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Epidemiology of Echinococcal Infections of the Central Nervous System in Children

This page was last updated on April 8th, 2024

Incidence and Prevalence

  • Unknown

Age Distribution

  • Majority of cases in children: In a study performed by Onal et al. (37), a series of 30 cases comparing pediatric and adult patients are reported to reveal a range of 60-93% involvement in child population.

Sex Predilection

  • None

Geographic Distribution

  • South America, Africa, Mediterranean/Middle East, Australia: Because of the inefficiency of environmental health and protective care and the raising of animals, the prevalence of the disease is considered to be high in South America, Africa, Australia, the Mediterranean, and Middle Eastern countries.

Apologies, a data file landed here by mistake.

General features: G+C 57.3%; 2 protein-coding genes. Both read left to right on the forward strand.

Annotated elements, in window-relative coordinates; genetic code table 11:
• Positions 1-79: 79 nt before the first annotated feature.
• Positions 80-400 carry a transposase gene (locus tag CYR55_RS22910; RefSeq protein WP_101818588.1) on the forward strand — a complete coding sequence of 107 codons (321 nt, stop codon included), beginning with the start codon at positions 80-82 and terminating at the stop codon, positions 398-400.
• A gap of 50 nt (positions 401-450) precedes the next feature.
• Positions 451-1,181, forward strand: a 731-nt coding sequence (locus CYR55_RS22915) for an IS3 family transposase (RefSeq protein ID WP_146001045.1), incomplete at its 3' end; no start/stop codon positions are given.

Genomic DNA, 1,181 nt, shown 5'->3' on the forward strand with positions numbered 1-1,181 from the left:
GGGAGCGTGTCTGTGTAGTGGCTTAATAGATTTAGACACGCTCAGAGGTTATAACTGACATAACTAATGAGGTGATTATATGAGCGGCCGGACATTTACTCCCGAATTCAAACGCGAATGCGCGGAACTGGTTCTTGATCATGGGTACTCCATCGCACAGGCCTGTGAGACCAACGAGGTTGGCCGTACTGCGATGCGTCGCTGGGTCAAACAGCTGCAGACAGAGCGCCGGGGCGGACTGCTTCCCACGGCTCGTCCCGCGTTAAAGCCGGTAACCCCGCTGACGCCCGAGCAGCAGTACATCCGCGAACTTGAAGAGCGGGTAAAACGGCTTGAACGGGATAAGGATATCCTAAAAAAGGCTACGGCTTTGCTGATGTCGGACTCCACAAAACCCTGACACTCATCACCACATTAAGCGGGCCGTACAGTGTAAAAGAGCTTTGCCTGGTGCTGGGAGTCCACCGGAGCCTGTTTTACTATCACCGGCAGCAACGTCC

Risk Factors

  • Close contact with feces of carnivorous animals (domestic): Humans can play a role as intermediate hosts in the tapeworm life cycle. Humans become infected by ingesting tapeworm eggs passed from an infected carnivore. The route of infection is via fecal-oral spread from domestic animals (i.e., dogs) (34).Infection occurs most frequently when individuals handle or have contact with infected carnivores or inadvertently ingest food or drink water that is contaminated with fecal material containing tapeworm eggs (1, 16).
  • Access to arterial circulation of host: In pediatric or adolescent patients with unexplained multiple intracranial hydatid cysts, the possibility of arterial embolism should be considered (49).

Relationships to Other Disease States and Syndromes

  • None